It’s hard to think too far ahead when we’re all still trying to figure out how to finish the spring semester online, but now that we’re into April it is time for our students to start making plans for Fall 2020. So we thought we’d spend some time before the Easter break previewing a few of our fall courses. We’ll start with one of Prof. Poppinga’s:

HIS/POS356 Modern Middle East

Days/Times: MWF 9:00-10:10 in Fall 2020

Prerequisites: Sophomore standing

Counts for:

• Major option: History (global history option or elective); Political Science (comparative politics option or elective); International Relations (Political Science or History option); Business & Political Science (comparative politics option); Social Studies Education (content area elective); Digital Humanities (Humanities core elective); Reconciliation Studies (identity, systems & reconciliation option)

• Minor option: History, Political Science, Reconciliation Studies

Read more about Prof. Poppinga and her commitment to interfaith dialogue in her recent Clarion profile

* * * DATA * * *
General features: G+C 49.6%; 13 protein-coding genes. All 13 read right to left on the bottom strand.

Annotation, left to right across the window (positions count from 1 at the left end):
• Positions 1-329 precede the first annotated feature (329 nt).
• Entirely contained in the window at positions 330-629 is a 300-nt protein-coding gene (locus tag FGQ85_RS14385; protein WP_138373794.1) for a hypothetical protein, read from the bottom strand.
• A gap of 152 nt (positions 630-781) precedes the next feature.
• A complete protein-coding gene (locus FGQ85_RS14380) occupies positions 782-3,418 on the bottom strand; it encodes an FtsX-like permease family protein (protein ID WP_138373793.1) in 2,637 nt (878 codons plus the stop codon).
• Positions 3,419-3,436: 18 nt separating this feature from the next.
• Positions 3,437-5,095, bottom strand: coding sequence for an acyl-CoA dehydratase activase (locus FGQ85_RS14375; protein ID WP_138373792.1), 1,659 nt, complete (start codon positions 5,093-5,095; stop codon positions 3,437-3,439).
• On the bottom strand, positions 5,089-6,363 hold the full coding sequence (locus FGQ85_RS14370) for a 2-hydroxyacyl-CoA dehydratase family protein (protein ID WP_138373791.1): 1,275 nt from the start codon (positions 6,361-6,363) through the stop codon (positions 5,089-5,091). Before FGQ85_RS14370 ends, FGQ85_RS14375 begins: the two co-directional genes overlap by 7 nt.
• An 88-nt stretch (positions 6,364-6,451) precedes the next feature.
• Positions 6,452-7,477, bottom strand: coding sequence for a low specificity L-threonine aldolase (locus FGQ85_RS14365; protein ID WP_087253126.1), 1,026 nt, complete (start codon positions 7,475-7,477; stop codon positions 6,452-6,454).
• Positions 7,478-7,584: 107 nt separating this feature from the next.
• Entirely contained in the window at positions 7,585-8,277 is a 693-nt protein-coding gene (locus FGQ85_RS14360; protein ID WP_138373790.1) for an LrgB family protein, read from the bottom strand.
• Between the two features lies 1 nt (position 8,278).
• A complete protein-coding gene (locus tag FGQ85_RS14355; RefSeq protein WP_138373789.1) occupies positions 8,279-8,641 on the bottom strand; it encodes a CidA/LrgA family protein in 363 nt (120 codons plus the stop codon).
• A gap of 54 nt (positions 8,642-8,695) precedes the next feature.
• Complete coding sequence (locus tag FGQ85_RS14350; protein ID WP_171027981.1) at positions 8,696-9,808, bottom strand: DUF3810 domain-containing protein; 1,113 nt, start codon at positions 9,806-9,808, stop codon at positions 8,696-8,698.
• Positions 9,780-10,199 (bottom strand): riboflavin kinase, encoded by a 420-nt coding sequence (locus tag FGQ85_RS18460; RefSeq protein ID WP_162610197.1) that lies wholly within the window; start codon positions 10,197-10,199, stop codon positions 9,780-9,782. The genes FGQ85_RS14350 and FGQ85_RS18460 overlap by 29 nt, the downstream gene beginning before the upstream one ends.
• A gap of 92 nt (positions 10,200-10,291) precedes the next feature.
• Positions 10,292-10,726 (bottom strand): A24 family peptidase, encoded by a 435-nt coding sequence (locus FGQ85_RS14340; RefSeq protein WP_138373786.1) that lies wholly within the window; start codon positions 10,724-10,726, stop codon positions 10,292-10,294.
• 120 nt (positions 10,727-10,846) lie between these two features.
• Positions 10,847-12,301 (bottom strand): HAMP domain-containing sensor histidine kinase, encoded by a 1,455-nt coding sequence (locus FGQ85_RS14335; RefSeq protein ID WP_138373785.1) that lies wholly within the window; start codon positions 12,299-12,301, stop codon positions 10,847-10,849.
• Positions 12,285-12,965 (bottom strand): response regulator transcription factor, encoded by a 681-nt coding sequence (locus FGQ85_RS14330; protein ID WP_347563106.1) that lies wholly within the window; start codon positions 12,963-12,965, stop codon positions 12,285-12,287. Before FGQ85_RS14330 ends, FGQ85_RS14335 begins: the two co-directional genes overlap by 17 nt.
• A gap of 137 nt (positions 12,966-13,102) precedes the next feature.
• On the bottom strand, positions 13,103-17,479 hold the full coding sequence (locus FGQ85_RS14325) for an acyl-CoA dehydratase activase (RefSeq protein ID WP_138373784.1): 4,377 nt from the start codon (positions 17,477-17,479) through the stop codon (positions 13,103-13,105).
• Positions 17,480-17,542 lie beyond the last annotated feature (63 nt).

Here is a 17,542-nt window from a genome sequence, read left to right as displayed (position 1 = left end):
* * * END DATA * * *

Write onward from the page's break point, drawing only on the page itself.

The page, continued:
COMPLETE THE SENTENCE: STUDENTS SHOULD CONSIDER TAKING THIS COURSE ____________.

…because it covers the little known, but vital history of a part of the world that we often overlook. It is the only course that centers on the MENA (Middle East/North Africa) and covers the region in depth.

WHAT’S A BIG QUESTION THAT YOU’RE ASKING IN THIS COURSE?

How do we engage and reconcile U.S. involvement in the Middle East now, in the past and in the future? How do we determine “obligation” and “responsibility” when it comes to other societies?

WHAT’S YOUR FAVORITE READING, FILM, OR OTHER SOURCE TO TEACH IN THIS COURSE?

Our unit on the history of the conflict in Israel and Palestine. It’s a crucial, ongoing history that I think needs to be examined and studied by Christians, in particular.

The Cathedral of St. James in the Armenian quarter of Jerusalem – Creative Commons (Pablo Gonzalez)
WHICH HISTORICAL INDIVIDUAL OR GROUP ARE YOU MOST EXCITED FOR STUDENTS TO MEET IN THIS COURSE?

Before teaching Modern Middle East, I never knew anything about Armenian history or culture. I love that we get to explore one of the oldest, yet little known, enduring Christian communities in this course.

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